Photo Post: X-Processed Provia 100f with Drill Holes

I have been on summer break, with just a week to go. For the first time, I feel like it hasn’t been long enough. Usually, I am itching to go back to school, but not this time. I blame it on covid. I spend 180 days on furlough and now, no holiday is long enough. Anyway, I have taken loads of photos with a variety of cameras and in a variety of styles this holiday. This is one of the more experimental rolls.

I saw the style on the Instagram feed of someone I met on a photo walk. His feed is full of experiments and wonderful colours so I thought I would try one. Hence I ordered some expired 120 film and started drilling into it. He says he didn’t invent the technique, but he can’t remember where he saw it.

Once all drilled up, I loaded it into my Ikon Nettar and took it to the Yorkshire Sculpture Park. Once all finished I sent it off to Photo Hippo for X-processing. Literally the next day I got the download link and the day after the negs were returned.

Here are the results.

I love them. I definitely think I will try this again.

19 thoughts on “Photo Post: X-Processed Provia 100f with Drill Holes

  1. Toby says:

    I follow the same person on Instagram and don’t tell but I prefer your holy images. Yours seem smaller, and more random, actually thinking about it am sure one or two of his were drilled with a pattern in mind….maybe I’m miss remembering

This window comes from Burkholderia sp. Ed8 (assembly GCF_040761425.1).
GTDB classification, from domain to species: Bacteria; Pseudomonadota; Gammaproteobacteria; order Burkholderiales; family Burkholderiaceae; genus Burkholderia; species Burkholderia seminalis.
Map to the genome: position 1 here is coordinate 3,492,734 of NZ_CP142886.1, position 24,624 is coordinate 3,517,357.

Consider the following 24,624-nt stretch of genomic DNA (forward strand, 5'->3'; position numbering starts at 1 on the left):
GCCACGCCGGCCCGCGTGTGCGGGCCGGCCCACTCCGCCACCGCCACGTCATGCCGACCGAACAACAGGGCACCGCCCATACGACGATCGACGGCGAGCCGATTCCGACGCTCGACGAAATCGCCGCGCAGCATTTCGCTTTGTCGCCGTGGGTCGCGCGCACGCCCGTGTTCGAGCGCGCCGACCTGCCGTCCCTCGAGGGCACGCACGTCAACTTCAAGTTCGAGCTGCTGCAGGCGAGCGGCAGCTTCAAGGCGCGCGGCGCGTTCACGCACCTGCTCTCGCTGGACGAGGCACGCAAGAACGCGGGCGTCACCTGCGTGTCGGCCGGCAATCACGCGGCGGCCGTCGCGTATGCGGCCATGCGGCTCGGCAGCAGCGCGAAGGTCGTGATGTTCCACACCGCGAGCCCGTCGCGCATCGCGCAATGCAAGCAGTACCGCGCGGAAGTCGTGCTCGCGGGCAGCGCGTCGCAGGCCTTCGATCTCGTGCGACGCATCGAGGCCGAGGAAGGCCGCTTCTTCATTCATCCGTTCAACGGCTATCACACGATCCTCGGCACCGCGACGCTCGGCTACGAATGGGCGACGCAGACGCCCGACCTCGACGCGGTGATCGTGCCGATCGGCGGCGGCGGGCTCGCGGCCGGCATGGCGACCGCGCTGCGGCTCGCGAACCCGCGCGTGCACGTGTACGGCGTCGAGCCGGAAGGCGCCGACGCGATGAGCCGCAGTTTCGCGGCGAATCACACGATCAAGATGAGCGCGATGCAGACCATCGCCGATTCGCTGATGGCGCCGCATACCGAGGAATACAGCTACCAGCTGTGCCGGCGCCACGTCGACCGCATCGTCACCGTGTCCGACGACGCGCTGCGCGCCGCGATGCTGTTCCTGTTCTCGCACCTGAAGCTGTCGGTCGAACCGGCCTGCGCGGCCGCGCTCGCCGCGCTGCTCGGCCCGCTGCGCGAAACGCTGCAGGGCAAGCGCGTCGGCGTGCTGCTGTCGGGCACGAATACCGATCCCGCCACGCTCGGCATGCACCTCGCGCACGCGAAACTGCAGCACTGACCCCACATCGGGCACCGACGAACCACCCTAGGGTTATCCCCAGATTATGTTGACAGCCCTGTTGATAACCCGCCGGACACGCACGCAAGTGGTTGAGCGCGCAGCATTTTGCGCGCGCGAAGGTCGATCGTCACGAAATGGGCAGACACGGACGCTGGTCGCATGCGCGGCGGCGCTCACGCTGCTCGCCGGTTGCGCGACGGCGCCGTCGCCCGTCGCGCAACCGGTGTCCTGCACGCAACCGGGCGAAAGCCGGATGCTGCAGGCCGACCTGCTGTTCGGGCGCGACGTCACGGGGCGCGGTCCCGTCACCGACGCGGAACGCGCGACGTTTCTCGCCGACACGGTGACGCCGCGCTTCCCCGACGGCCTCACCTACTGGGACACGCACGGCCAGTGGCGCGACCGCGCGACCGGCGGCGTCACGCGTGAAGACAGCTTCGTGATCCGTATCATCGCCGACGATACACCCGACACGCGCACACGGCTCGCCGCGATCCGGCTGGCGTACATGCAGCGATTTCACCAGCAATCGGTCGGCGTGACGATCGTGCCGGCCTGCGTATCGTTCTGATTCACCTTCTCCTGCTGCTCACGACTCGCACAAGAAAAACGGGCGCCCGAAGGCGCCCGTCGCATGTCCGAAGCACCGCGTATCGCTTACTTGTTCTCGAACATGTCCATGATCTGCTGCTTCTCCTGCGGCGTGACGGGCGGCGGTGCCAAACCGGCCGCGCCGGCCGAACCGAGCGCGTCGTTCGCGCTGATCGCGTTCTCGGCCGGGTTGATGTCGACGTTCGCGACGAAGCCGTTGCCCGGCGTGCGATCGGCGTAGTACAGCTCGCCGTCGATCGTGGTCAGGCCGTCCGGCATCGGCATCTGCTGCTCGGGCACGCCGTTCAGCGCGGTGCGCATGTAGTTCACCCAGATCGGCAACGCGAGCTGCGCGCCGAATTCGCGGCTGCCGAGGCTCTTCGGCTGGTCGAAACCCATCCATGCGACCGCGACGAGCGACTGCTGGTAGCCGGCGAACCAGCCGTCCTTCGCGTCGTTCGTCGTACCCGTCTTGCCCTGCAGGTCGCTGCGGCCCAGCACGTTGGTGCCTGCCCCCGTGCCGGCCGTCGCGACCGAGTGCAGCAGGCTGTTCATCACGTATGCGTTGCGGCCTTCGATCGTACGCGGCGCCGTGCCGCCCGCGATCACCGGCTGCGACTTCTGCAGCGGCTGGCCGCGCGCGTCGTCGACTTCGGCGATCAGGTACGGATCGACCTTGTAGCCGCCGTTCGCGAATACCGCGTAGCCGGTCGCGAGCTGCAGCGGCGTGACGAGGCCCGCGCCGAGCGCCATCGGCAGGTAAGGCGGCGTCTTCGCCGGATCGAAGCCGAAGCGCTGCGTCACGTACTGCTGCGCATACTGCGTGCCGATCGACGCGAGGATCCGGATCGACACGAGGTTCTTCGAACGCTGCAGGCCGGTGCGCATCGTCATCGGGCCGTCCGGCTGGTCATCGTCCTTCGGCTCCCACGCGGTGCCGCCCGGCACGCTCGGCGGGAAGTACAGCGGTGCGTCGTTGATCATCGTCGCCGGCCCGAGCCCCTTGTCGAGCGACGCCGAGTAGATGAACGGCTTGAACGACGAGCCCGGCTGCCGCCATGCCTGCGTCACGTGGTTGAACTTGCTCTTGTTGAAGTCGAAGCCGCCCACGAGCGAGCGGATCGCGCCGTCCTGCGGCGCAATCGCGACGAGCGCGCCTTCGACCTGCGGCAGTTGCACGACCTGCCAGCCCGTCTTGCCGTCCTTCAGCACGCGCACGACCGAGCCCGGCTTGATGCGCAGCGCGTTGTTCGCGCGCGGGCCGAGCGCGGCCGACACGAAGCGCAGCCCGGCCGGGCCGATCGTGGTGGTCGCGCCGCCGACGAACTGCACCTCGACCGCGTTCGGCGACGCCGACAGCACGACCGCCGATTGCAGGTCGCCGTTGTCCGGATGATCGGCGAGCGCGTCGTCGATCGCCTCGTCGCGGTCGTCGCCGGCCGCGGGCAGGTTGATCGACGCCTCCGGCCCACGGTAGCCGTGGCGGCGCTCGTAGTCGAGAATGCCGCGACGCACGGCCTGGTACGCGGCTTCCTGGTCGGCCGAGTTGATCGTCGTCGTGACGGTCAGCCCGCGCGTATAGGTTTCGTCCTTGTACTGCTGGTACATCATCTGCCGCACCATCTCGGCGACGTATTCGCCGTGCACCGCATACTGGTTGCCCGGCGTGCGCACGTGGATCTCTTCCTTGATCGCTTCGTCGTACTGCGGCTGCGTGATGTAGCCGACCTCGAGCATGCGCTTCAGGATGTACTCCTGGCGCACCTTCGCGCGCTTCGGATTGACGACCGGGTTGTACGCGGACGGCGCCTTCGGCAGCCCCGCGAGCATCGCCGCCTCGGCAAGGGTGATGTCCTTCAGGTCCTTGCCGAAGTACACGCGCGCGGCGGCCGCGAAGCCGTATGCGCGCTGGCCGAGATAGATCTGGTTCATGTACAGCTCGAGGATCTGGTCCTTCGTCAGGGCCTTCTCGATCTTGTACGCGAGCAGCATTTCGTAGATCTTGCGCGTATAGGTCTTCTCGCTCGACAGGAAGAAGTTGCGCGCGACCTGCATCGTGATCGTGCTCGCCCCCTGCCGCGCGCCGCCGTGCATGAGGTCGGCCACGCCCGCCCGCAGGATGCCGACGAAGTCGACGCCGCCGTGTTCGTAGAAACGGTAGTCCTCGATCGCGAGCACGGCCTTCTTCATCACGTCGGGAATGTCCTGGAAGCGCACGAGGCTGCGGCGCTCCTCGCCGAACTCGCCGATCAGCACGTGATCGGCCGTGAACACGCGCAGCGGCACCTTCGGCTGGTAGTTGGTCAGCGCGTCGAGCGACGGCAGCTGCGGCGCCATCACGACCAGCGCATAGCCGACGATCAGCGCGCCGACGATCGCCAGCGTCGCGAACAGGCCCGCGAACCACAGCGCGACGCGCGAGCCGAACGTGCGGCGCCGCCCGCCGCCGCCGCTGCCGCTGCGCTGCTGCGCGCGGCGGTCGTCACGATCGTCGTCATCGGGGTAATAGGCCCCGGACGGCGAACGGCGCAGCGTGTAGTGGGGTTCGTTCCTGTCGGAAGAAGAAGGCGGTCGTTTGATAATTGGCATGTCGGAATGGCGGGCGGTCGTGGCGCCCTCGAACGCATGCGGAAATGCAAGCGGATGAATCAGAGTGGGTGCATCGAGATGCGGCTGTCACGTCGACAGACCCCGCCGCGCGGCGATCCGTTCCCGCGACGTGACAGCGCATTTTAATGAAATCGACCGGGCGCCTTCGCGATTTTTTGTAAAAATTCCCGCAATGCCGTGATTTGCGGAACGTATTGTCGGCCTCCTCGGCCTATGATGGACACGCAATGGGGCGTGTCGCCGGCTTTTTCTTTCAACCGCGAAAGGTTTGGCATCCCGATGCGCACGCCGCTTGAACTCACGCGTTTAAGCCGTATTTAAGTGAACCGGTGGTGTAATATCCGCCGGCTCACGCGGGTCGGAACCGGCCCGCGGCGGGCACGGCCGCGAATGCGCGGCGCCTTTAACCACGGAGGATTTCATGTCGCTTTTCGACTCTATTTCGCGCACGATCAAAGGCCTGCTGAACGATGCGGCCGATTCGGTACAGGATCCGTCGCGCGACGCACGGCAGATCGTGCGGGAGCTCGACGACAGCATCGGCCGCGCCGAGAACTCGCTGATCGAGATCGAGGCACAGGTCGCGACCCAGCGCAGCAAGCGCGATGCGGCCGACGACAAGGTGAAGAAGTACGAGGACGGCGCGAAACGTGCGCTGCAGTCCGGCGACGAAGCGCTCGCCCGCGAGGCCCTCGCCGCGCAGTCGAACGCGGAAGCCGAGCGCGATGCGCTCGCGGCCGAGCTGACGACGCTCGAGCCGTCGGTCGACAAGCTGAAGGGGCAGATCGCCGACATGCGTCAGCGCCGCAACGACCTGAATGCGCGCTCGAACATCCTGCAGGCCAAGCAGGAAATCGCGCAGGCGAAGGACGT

Like

      1. Darrell Meekcom says:

        Ace! But how come once the holes are drilled that the film doesnt becomes exposed due to light entry thro the holes??

        Liked by 1 person

      2. Peggy says:

        It does a little, but it is still tight and I put it back in the foil and box before I loaded it. Once in the camera it is light tight until it goes passed the red window..which on the nettar has a slide.

        Like

  2. Tony Kemplen says:

    These work really well, good to see the results from the whole film. Your holes look neater than mine! My favourite is the Robert Indiana numbers, but the portrait also works well.
    Do you think you’ll use this technique again?

    Liked by 1 person

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